All it took was prolonged Internet rage for "Saturday Night Live" to actively seek out black female performers for the cast. When it was announced that six new cast members would join the current season, all of whom are white, many took the show to task for its lack of diversity. "SNL" cast member Kenan Thompson claimed the problem was a lack of talent more than anything else.
In response to the criticism, the show held auditions for African-American women on the east and west coasts in early December. Executive producer Lorne Michaels tells the New York Times that as many as two people will be considered to join the show after a final audition of seven to eight candidates on the "SNL" stage.
The finalists who audition on the "SNL" stage have all been asked to prepare an impersonation of Michelle Obama as part of their act, though Michaels says that too much focus has been put on how there's no one to play the role. "That's a weird sort of way at looking at it because you don't judge comedy that way," he says, adding, "Versatility is what we look for."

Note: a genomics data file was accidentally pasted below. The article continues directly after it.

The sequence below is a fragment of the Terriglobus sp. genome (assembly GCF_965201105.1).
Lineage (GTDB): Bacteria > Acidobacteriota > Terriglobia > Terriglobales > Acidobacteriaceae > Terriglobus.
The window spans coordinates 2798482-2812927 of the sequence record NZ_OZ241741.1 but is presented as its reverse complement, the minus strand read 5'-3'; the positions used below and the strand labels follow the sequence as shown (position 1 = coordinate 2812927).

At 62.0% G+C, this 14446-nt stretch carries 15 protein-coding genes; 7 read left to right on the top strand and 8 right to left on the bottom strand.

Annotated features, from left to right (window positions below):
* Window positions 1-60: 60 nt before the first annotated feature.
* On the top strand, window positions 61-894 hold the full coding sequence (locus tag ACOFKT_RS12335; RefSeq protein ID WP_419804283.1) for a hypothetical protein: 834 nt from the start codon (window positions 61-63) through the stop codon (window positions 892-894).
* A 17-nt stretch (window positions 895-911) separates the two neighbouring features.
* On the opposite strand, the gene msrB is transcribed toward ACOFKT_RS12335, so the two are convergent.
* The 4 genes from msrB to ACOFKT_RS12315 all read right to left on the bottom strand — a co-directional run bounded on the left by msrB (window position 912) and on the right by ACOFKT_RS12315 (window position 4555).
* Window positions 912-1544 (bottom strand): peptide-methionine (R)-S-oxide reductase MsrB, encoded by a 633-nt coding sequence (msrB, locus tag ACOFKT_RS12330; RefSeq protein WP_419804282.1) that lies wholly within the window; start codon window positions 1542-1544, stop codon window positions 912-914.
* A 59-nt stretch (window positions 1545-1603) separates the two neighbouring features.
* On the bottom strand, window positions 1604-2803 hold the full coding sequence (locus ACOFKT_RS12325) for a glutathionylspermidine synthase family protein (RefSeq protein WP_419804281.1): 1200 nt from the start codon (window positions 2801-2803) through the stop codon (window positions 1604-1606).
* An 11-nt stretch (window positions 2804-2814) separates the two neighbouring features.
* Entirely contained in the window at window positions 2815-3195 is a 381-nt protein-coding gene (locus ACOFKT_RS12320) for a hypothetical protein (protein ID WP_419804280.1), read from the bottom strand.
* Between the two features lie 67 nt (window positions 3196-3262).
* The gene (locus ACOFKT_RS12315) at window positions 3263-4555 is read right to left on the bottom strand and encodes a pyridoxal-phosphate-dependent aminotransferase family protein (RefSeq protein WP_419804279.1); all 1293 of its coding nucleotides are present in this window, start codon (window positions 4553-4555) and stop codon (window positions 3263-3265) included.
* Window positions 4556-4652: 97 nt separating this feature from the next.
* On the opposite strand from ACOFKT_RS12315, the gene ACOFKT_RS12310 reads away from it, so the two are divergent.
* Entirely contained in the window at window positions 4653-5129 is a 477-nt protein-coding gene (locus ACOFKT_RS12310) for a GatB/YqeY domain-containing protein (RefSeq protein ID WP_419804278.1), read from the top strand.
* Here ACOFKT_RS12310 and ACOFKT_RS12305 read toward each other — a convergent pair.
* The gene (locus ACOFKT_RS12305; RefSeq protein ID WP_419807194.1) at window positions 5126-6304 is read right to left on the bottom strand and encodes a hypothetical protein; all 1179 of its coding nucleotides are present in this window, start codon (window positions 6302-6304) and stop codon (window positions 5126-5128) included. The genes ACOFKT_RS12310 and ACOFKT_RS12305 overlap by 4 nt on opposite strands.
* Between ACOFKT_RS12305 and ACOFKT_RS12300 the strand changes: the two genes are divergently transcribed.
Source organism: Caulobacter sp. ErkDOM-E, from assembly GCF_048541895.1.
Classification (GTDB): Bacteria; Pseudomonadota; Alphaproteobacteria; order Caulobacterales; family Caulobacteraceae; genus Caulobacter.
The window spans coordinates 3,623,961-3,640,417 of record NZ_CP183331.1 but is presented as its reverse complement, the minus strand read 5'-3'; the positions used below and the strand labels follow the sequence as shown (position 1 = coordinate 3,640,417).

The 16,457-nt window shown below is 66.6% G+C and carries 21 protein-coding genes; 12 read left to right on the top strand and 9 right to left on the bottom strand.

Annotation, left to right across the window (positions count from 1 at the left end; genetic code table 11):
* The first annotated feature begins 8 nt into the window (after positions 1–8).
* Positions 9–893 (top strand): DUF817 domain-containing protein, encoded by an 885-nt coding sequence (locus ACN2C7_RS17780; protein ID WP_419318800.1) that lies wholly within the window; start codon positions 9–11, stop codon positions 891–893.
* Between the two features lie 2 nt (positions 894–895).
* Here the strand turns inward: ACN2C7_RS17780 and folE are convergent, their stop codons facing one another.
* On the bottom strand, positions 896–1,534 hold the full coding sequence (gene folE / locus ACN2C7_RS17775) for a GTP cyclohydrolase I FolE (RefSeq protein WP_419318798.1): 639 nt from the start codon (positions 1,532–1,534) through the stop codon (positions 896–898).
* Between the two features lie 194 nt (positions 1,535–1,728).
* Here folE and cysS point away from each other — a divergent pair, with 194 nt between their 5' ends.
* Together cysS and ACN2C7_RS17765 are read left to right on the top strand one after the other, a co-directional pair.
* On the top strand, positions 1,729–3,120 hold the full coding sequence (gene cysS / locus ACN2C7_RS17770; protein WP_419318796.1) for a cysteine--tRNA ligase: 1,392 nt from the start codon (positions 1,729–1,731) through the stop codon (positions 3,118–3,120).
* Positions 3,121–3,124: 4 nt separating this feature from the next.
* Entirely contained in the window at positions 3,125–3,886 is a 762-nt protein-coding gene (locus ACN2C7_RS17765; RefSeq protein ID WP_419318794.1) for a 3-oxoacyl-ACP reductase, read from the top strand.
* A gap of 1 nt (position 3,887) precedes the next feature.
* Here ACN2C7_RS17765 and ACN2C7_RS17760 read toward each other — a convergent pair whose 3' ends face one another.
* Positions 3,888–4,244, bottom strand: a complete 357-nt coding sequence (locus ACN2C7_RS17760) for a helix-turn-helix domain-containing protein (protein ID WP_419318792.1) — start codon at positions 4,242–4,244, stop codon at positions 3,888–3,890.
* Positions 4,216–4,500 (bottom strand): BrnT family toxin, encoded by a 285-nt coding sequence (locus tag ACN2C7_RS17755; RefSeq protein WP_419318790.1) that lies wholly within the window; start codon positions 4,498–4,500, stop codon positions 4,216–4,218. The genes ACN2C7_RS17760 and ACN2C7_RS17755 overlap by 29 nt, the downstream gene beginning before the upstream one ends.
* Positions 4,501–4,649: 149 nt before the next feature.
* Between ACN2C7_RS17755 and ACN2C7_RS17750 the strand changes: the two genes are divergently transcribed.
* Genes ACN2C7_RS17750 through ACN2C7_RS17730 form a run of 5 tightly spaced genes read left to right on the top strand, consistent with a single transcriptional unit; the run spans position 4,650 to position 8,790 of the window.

According to Deadline, there are nine performers rumored to be on the short list for the final audition. They are Tanisha Long ("The Girl Code"), Gabrielle Denis ("The Game"), Bresha Webb, Misty Monroe, Sasheer Zamata, Natasha Rothwell, Amber Ruffin, Leslie Jones and Briana KC.
Currently, between the main cast and featured players, the show is made up of 10 men and six women. The last black female "SNL" performer was Maya Rudolph, who left in 2007 after nine seasons.
Photo/Video credit: Getty Images
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